Welcome to my photography blog. My posts include an image or two and a little story behind the capture.
Please visit my Photo Gallery where you can view part of my large collection of photographs. Just click on the link above in the main menu. All of my work is available for purchase. Please contact me for a quote.
A note about the masthead: the image was taken on the Brooklyn Bridge at dusk using a slow shutter speed to illustrate the movement of the vehicles and the streaming of their headlights.
Visit my iNaturalist site.
- Inspired by Paul Klee
- Abstract Lines
- City Colors
- Astrolabe M
- Astrolabe Quad
- Central Park in Autumn
- Celestial Circle
- Carib Cottage
- Abstract Squares
- Cabin in the Snow
- Blue House
- AI Image Generation
- Cornell Birds of the World
- Black-Necked Stilt
- Scarlet Rose Mallow
- Jelly Fish
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Cabin in the Snow
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AI Image Generation
AI text to image generation refers to the use of artificial intelligence (AI) algorithms and techniques to generate images from text descriptions automatically. This process involves training a machine learning model on a large dataset of text-image pairs, which allows the model to learn the mapping between text and images. The model can then generate new images based on a given text description by using this learned mapping.
The image below was created using a text to image generation software program (Stable Diffusion) running on a web-based interface.
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Cornell Birds of the World
I use the Cornell Birds of the World Website often to identify and find out information about the birds that I “shoot” (with a camera). It is an easy to use site with lots of good photos and general information. According to their site, they are “dedicated to advancing the understanding and protection of the natural world, the Cornell Lab joins with people from all walks of life to make new scientific discoveries, share insights, and galvanize conservation action.”
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I took this image of a black-necked stilt (Himantopus mexicanus) at the Green Cay Wetlands.
“Black-necked Stilts are among the most stately of the shorebirds, with long rose-pink legs, a long thin black bill, and elegant black-and-white plumage that make them unmistakable at a glance. They move deliberately when foraging, walking slowly through wetlands in search of tiny aquatic prey. When disturbed, stilts are vociferous, to put it mildly, and their high, yapping calls carry for some distance.” Cornell Lab of Ornithology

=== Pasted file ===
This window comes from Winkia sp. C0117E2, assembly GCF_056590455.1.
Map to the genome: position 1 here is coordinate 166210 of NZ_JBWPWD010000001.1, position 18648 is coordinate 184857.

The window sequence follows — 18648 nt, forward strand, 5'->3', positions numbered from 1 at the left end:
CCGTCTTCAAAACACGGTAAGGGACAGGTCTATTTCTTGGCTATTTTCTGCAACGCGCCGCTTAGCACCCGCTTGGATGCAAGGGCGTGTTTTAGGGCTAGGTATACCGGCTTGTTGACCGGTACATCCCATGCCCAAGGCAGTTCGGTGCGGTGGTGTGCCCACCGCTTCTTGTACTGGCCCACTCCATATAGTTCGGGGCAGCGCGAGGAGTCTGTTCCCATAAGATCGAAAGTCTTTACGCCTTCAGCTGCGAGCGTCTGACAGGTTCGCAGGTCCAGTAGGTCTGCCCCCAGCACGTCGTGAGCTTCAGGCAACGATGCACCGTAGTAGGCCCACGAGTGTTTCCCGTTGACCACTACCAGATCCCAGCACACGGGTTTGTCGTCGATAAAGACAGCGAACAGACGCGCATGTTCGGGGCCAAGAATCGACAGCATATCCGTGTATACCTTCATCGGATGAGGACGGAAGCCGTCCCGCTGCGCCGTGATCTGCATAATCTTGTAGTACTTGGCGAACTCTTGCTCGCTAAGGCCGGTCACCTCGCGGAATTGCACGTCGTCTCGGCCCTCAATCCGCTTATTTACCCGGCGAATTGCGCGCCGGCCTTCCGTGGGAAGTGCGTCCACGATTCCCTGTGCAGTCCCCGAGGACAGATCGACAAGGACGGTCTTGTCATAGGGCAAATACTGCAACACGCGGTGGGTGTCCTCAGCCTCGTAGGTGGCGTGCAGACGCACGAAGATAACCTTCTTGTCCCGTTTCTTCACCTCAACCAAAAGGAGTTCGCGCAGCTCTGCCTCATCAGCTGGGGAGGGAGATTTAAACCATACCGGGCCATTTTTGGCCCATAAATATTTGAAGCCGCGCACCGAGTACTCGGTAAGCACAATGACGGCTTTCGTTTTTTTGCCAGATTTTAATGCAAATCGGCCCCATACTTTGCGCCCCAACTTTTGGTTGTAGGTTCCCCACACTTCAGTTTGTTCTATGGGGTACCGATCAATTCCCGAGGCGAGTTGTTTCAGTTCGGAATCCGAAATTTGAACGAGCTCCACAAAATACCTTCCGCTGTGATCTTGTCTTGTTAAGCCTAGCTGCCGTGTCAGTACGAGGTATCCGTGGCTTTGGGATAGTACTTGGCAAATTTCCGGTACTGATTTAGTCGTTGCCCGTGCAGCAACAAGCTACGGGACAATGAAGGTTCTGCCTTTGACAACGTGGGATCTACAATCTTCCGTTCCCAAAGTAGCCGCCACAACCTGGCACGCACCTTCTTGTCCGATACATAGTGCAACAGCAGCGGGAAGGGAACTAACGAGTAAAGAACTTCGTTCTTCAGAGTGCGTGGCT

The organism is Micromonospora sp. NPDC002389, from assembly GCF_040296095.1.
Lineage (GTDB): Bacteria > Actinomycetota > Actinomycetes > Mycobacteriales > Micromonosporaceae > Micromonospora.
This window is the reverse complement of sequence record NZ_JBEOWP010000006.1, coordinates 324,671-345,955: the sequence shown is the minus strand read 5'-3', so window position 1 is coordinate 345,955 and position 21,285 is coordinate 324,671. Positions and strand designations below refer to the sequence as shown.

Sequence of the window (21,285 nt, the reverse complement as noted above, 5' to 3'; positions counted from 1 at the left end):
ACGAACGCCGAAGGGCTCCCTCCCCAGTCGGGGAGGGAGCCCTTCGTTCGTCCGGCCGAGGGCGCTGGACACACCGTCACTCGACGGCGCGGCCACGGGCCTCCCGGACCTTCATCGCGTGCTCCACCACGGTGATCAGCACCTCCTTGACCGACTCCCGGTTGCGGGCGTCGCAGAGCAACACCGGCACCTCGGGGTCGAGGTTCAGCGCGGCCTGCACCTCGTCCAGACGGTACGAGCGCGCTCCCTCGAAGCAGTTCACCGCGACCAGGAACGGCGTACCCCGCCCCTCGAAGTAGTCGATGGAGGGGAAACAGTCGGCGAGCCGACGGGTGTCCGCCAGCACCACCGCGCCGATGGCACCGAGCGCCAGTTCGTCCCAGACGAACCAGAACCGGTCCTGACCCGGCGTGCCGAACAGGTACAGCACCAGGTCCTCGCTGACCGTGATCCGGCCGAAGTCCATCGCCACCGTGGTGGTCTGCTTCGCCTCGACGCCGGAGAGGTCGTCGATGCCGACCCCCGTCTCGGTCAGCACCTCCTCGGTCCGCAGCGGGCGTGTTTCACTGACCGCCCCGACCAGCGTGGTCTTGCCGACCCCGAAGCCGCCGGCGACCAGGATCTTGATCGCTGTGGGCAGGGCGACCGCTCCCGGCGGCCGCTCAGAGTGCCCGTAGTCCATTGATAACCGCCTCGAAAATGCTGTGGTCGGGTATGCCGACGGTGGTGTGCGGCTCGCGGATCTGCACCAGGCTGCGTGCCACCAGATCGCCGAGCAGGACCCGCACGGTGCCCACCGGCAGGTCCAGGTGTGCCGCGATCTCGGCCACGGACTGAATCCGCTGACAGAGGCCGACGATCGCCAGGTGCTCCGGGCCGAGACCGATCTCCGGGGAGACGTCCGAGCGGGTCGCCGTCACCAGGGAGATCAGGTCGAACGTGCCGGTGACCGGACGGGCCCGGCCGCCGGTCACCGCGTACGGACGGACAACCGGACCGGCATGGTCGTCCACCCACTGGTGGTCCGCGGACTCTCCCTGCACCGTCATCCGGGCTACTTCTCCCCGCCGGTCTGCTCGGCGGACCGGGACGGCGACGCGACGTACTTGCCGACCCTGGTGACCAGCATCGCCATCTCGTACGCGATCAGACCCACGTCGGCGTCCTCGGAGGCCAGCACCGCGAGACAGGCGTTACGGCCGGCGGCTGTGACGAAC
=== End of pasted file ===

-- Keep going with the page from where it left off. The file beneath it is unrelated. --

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This Ivory-billed woodpecker was officially declared extinct, along with 22 other species. The U.S. Fish and Wildlife Service’s move underscores what scientists say is an accelerating rate of extinction worldwide, given climate change and habitat loss, according to the Washington Post.
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Scarlet Rose Mallow
This photo of a scarlet rose mallow was taken at the Green Cay Wetlands in Boyton Beach, Florida. “Hibiscus coccineus is a hardy Hibiscus species is also known as Texas star, brilliant hibiscus, and scarlet hibiscus. The plant is found in swamps and marshes on the coastal plain of the Southeastern United States.” Wikipedia
I used the Olympus 75-300 mm telephoto lens at 300mm (600mm equivalent) to separate the flower from the background to produce this nice creamy bokeh, (1/1000 sec, f6.7, ISO 640, handheld).
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I am a member of iNaturalist. Sponsored in part by National Geographic and the California Academy of Sciences, the website collects images of nature taken by photographers around the world. Each is graded by curators according to their value to researchers. The site is free and open to anyone who loves nature and has a camera (or smartphone).
According to their website, “Every observation can contribute to biodiversity science, from the rarest butterfly to the most common backyard weed. We share your findings with scientific data repositories like the Global Biodiversity Information Facility to help scientists find and use your data. All you have to do is observe.”
Go directly to my observation page. Or type in my user name: photo-karl at the main iNaturalist page.
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